EU underestimates charging demand, auto lobby says

Acea report says EU has undershot 2030 charging demand by over 5mn units

EU underestimates charging demand, auto lobby says
Acea finds the EU will need 8.8mn chargers by 2030, not 3.5mn

The EU will needs more than double its current target for public EV chargers by 2030, according to a new report published by the European auto manufacturers' lobby, Acea.

Under the Alternative Fuels Infrastructure Regulation (Afir), the European Commission is calling for 3.5mn charging points by 2030, as part of its target to reduce CO2 emissions by 55pc by the end of the decade. Acea, however, emphasises that Afir sets out only "minimum targets" and is insufficient on its own.

Acea says that its projections "suggest a significantly higher demand, estimating the necessity of 8.8mn charging points by 2030." "Reaching this would require 1.4mn chargers to be installed per year or 22,438 per week," it says

Just over 153,000 EV charging points were installed in the EU in 2023, Acea says, citing data from the European Commission, a pace which, if maintained will see the bloc having only 1.6mn chargers by 2030, below even the EU's current targets.

"Over the past seven years, sales of BEVs have outpaced the growth of the charging point network by more than threefold. Between 2017 and 2023, electric car sales increased over 18 times, while the number of public chargers in the EU grew merely sixfold during the same period," it warns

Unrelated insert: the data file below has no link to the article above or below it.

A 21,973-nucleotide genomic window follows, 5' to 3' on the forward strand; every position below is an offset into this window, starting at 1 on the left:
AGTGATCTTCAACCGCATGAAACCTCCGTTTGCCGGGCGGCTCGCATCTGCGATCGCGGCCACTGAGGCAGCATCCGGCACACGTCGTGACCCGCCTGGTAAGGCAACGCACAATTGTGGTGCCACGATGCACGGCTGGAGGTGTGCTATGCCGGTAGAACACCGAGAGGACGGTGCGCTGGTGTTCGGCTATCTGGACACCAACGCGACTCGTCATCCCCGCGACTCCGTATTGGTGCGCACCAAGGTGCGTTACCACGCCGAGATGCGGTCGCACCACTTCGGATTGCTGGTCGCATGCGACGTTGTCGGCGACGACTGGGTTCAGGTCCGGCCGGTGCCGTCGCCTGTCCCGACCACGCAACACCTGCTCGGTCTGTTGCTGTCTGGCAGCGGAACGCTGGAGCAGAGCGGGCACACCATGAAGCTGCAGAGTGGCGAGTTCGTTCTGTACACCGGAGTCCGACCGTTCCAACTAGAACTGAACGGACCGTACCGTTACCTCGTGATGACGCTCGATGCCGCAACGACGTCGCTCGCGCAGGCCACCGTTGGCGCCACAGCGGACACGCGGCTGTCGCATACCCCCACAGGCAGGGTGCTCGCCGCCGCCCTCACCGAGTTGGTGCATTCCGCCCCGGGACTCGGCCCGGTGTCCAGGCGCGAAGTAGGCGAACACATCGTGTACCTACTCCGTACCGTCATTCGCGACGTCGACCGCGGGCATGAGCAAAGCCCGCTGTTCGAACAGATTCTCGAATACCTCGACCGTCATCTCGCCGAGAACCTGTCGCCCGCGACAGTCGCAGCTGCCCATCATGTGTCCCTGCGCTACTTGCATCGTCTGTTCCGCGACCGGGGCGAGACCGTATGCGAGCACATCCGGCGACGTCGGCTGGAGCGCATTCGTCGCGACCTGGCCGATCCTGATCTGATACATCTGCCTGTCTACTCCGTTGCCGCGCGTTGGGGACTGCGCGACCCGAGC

And only around one in seven of all chargers are capable of fast charging above 22kW, Acea also finds.

Challenges ahead

The industry faces considerable obstacles to as such a rapid build-out as Acea is forecasting, not least because the sector is made up of a slew of relatively small players, most of which are national rather than continent-wide in scale. This means a surplus a smaller players struggling to reach scale, as well as intensified competition in procurement processes.

And it has also created geographical imbalances across the EU in terms of charging infrastructure distribution. Just three EU countries covering c.20pc of the EU’s surface area — the Netherlands, France, and Germany — are home to almost two-thirds (61pc) of all EU charging points.

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The level of upfront investment required by the public charging installation business model also means that firms often take up to four years before reaching positive free cash flow. Installations are typically lumpy and increased utilisation rates — which are largely proportional to EV market share — are needed for CPOs to register material revenue.

Acea calls for the European Alternative Fuels Observatory to implement a "monitoring system" to incentivise national governments to invest charger rollout, but stops short of making any specific recommendations.

Currently, 22 EU member states do not offer any financial incentives for infrastructure development or installation, despite many of these nations incentivising EV purchases.

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